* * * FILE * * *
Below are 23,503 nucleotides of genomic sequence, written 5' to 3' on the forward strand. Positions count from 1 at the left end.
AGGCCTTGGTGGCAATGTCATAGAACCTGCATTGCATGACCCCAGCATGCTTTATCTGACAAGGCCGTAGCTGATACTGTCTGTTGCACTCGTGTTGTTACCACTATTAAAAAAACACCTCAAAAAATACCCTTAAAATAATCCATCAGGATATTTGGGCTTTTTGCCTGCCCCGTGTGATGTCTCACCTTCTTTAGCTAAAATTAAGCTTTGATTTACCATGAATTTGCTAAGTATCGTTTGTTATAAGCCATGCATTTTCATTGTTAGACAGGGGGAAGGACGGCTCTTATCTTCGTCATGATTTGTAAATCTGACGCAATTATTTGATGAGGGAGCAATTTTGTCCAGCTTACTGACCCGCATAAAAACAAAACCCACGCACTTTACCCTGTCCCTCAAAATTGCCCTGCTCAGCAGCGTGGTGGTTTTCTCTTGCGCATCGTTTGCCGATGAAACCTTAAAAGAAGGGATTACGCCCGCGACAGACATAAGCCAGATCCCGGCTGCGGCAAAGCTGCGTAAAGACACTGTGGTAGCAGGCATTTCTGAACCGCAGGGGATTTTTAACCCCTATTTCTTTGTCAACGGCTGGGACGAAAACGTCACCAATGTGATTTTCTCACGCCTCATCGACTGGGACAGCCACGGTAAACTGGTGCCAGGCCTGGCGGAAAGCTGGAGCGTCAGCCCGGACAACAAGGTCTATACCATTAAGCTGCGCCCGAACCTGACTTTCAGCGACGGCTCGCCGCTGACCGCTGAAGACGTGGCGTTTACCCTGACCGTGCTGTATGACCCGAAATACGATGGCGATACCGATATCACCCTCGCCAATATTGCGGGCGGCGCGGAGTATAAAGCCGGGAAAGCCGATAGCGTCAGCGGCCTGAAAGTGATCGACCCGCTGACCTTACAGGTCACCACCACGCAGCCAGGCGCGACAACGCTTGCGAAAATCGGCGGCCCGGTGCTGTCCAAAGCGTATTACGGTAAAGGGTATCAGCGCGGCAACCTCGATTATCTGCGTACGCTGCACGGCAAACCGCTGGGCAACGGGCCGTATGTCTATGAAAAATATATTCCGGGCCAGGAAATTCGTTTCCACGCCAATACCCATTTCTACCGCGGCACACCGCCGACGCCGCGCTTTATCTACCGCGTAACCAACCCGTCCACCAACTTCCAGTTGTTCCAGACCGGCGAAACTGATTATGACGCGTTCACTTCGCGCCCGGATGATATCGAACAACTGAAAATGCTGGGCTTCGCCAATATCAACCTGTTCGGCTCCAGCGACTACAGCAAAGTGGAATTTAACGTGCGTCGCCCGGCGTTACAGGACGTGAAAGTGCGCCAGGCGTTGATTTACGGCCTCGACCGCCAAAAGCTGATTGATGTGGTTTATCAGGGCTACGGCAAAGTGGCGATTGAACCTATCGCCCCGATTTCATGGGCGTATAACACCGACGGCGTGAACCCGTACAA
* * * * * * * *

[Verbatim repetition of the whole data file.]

Below are 23,503 nucleotides of genomic sequence, written 5' to 3' on the forward strand. Positions count from 1 at the left end.
AGGCCTTGGTGGCAATGTCATAGAACCTGCATTGCATGACCCCAGCATGCTTTATCTGACAAGGCCGTAGCTGATACTGTCTGTTGCACTCGTGTTGTTACCACTATTAAAAAAACACCTCAAAAAATACCCTTAAAATAATCCATCAGGATATTTGGGCTTTTTGCCTGCCCCGTGTGATGTCTCACCTTCTTTAGCTAAAATTAAGCTTTGATTTACCATGAATTTGCTAAGTATCGTTTGTTATAAGCCATGCATTTTCATTGTTAGACAGGGGGAAGGACGGCTCTTATCTTCGTCATGATTTGTAAATCTGACGCAATTATTTGATGAGGGAGCAATTTTGTCCAGCTTACTGACCCGCATAAAAACAAAACCCACGCACTTTACCCTGTCCCTCAAAATTGCCCTGCTCAGCAGCGTGGTGGTTTTCTCTTGCGCATCGTTTGCCGATGAAACCTTAAAAGAAGGGATTACGCCCGCGACAGACATAAGCCAGATCCCGGCTGCGGCAAAGCTGCGTAAAGACACTGTGGTAGCAGGCATTTCTGAACCGCAGGGGATTTTTAACCCCTATTTCTTTGTCAACGGCTGGGACGAAAACGTCACCAATGTGATTTTCTCACGCCTCATCGACTGGGACAGCCACGGTAAACTGGTGCCAGGCCTGGCGGAAAGCTGGAGCGTCAGCCCGGACAACAAGGTCTATACCATTAAGCTGCGCCCGAACCTGACTTTCAGCGACGGCTCGCCGCTGACCGCTGAAGACGTGGCGTTTACCCTGACCGTGCTGTATGACCCGAAATACGATGGCGATACCGATATCACCCTCGCCAATATTGCGGGCGGCGCGGAGTATAAAGCCGGGAAAGCCGATAGCGTCAGCGGCCTGAAAGTGATCGACCCGCTGACCTTACAGGTCACCACCACGCAGCCAGGCGCGACAACGCTTGCGAAAATCGGCGGCCCGGTGCTGTCCAAAGCGTATTACGGTAAAGGGTATCAGCGCGGCAACCTCGATTATCTGCGTACGCTGCACGGCAAACCGCTGGGCAACGGGCCGTATGTCTATGAAAAATATATTCCGGGCCAGGAAATTCGTTTCCACGCCAATACCCATTTCTACCGCGGCACACCGCCGACGCCGCGCTTTATCTACCGCGTAACCAACCCGTCCACCAACTTCCAGTTGTTCCAGACCGGCGAAACTGATTATGACGCGTTCACTTCGCGCCCGGATGATATCGAACAACTGAAAATGCTGGGCTTCGCCAATATCAACCTGTTCGGCTCCAGCGACTACAGCAAAGTGGAATTTAACGTGCGTCGCCCGGCGTTACAGGACGTGAAAGTGCGCCAGGCGTTGATTTACGGCCTCGACCGCCAAAAGCTGATTGATGTGGTTTATCAGGGCTACGGCAAAGTGGCGATTGAACCTATCGCCCCGATTTCATGGGCGTATAACACCGACGGCGTGAACCCGTACAA